posted on Sep, 20 2013 @ 09:03 AM
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reply to post by TarzanBeta
 


This is an more simplistic view of the senses than the saying that we only have 5 senses. Not to mention your sense of smell goes directly to your brain instead of passing through the spinal chord. Sure you can some up all your senses into the experience that is the red apple, but the individual characteristics that you experience that make up the entirety of it are the individual senses.

For instance a blind man can still experience the taste of the apple. He doesn't need to see it to know that it tastes delicious. Consequently, you don't need to taste or smell the apple to know that after eating it, the apple has filled you up.

You can always break any experience you have down into its individual senses. Each experience may have several senses involved that make up the entirety of it. However not all experiences use all the same senses. Therefore you cannot define that we just have one sense. We do have one brain however that processes the incoming senses and determines what you are experiencing.

Maybe I'm reading your post wrong, but the second half of your post seems to contradict your first half. You mention played the guitar by utilizing your individual senses yet at the beginning of the post you mentioned only one sense.

Anyways, what you are describing is training your reflexes. This is an example of utilizing your senses without your knowledge. These senses send signals to your spinal chord that already has the corresponding reaction stored there and immediately send that out for you to react accordingly without thinking about it.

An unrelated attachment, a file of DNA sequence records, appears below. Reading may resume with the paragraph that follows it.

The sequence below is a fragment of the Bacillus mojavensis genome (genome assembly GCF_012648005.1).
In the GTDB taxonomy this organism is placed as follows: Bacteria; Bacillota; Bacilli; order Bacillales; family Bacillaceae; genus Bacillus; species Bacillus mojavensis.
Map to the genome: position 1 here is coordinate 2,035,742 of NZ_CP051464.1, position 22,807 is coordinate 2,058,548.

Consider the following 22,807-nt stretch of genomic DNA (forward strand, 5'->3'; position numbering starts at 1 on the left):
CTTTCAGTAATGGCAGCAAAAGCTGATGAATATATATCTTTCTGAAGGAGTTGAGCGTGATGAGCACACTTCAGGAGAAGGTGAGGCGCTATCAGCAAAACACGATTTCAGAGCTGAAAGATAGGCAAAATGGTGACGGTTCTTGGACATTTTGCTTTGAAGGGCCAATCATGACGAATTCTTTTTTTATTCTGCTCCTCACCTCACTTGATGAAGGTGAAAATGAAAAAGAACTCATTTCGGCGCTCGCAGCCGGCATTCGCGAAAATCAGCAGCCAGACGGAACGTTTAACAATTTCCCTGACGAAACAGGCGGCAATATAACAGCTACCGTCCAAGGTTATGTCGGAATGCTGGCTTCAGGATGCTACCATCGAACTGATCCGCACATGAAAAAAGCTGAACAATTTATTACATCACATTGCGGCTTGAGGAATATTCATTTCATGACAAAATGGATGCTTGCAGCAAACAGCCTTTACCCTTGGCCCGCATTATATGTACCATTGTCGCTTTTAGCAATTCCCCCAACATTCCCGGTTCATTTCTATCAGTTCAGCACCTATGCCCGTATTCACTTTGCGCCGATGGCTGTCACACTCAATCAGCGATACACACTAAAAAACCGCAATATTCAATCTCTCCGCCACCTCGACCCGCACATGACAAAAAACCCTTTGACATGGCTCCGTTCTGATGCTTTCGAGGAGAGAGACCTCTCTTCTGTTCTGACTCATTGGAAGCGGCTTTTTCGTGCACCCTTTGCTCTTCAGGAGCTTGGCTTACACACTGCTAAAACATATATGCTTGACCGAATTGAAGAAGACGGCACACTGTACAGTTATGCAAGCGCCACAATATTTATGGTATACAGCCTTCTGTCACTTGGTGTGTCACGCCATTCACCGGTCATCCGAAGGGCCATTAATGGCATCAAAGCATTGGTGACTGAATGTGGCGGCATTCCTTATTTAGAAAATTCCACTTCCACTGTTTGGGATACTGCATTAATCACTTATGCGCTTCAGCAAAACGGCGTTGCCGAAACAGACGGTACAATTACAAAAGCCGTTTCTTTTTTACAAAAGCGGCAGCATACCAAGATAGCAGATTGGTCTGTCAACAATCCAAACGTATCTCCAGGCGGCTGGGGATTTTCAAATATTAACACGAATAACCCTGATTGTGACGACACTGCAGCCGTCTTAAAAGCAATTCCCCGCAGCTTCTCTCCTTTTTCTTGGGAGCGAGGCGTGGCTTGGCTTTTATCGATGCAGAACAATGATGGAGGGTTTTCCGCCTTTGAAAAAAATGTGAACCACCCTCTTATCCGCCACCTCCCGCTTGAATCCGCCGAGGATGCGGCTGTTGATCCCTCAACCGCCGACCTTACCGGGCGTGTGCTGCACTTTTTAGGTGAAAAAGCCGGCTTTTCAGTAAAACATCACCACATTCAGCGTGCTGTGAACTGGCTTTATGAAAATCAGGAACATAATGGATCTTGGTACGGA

For instance, while playing the guitar and a particular song during the chord progression, you have to play an A minor chord. Your spinal chord while processing your sense of timing and listening to the notes being played realizes that the A minor chord is coming up on the next note and you instinctively know to shift your fingers to the A, C, and E notes on the neck of the chord. You don't have to think about where these notes are, you just move your fingers to that position.
edit on 20-9-2013 by Krazysh0t because: (no reason given)



posted on Sep, 20 2013 @ 10:22 AM
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reply to post by Krazysh0t
 


People refer to them as individual senses. But it's not really true. They are different methods for interpreting. That's all. But what is happening is "interpreting". One senses, one interprets.

The brain is the core of the central nervous system. But, on that note, smelling doesn't go straight to the brain. It is perceived contextually against the barrier, and also smelling requires taste to function properly. These two methods of interpretation are directly related to each other and are therefore not separate methods of interpretation; but are two sides of the same coin.